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How parents can help children who are anxious

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What are some ways within the home and family that parents can help a child manage anxiety?

Roberta Goldberg: One of the things parents need to do, especially in the 2nd to 6th grade period, is take care of themselves. They've got to have respite. This is a good time to get some counseling for parents and children, to help them navigate this time, so that they can respond to their children's frustrations, struggle through a couple of hours of homework, yet still have the strength to get dinner on the table.

It's important to introduce "strengths and weaknesses" into the family vocabulary-the idea that everybody in this family has some things they're very good at and things they aren't so good at. So, the youngster who's got learning disabilities-who's got, say, serious weaknesses in reading comprehension-also has some strengths in soccer or piano playing or packing the car for the camping trip. With this approach, this child doesn't stick out as the only one in the family who doesn't do well.

Bruce Hirsch: Most importantly, parents can do something that I never do with clients and that is to hug and cuddle their kids. I think physical touch is extremely important for soothing anxiety. One of the first questions I talk about with parents is how their child accepts physical touch. We do have some kids who, for whatever reason, shy away from too much physical touch, but that's really a minority. I think as touch gets internalized, it feeds into self-soothing, which is such an important part of dealing with anxiety.

Roberta Goldberg: When kids with learning disabilities start middle school, I think we need to scaffold them. A lot of parents think, "They're in middle school; they ought to be able to take care of all this." Well, often they aren't taking care of all of this and they're failing. So I help parents to realize that, although they wish their youngster was an independent learner, they are not yet. And if we don't provide them with some of the scaffolding - like helping them plan and organize - we're deluding ourselves.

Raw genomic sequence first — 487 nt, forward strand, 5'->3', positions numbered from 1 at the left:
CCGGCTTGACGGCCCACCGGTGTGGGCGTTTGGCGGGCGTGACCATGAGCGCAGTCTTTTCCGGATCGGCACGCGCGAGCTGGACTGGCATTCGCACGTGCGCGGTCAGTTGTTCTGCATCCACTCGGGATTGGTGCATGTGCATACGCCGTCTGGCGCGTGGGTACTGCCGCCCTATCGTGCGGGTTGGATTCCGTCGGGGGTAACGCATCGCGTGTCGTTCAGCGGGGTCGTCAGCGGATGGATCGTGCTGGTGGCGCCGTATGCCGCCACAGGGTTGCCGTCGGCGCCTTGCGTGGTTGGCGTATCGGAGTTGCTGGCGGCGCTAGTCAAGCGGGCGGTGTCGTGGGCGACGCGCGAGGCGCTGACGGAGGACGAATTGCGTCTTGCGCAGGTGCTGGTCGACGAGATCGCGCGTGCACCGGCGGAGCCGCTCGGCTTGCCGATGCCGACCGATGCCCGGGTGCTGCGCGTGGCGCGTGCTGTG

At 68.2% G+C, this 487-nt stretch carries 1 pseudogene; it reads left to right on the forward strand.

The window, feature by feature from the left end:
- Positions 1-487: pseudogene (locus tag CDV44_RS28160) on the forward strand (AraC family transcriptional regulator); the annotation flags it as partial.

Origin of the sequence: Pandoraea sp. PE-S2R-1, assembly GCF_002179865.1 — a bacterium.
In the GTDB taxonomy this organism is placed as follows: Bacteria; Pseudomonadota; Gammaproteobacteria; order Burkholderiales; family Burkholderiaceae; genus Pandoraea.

I am not opposed to parents typing for children, with the teacher's knowledge. But they have to type exactly what the child has written. It has to be thought of as an accommodation. This is a controversial opinion, but I think the parents' job at this stage is to do everything they can to help children develop the compensatory skills required to show what they know.

Parents should also keep a keen eye on a young adolescent's social interactions. One of the primary anxieties reported to us in our longitudinal study for middle school was social anxiety. And that is the fear that their learning disability will be discovered by their friends and that they will not be considered cool. Parents need to shift the balance more toward "private," clandestine remediation, and away from noticeable, or "public," remediation.


Comments from GreatSchools.org readers

02/11/2009:
"This article was awesome. I have an 8 yr. old child who was diagnosed with having ADHD. She has overcome so many obstacles in the last 3 years and continues to improve. I am absolutley proud of her. I will admit that the frustration of wanting her to comprehend whats being taught, test grades, assessment tests and being successful in all her endeavors was enough to drive both of us mad. But the pivotal point for both of us was when we sat back and looked at all the progress she has made. It made her feel like...'hey...I can do this,' and it made me feel like...'its not so bad -relax and just breathe.'"
11/5/2008:
"My son is in the 9th grade we have struggled with his grades for 10 years or more. We do need some help. We sometimes think he just doesn't want to do the work. No child wants to fail in all of his classes. He does very well in Agriculture class and Tech Theater, which is building stage props. He tries to be a clown and also started hanging out with some seniors because they were nice to him. Note these seniors were all good kids My son knows them from being on the JV football team, They are the Varsity players. My son is very small. 15 years old and less than 100lbs. We saw an indo Dr. He is growing, but slowly. What she called a late bloomer. My child has to be told 5 or more times in each class to turn around and pay attn.I do not think he has no interest in school at all."
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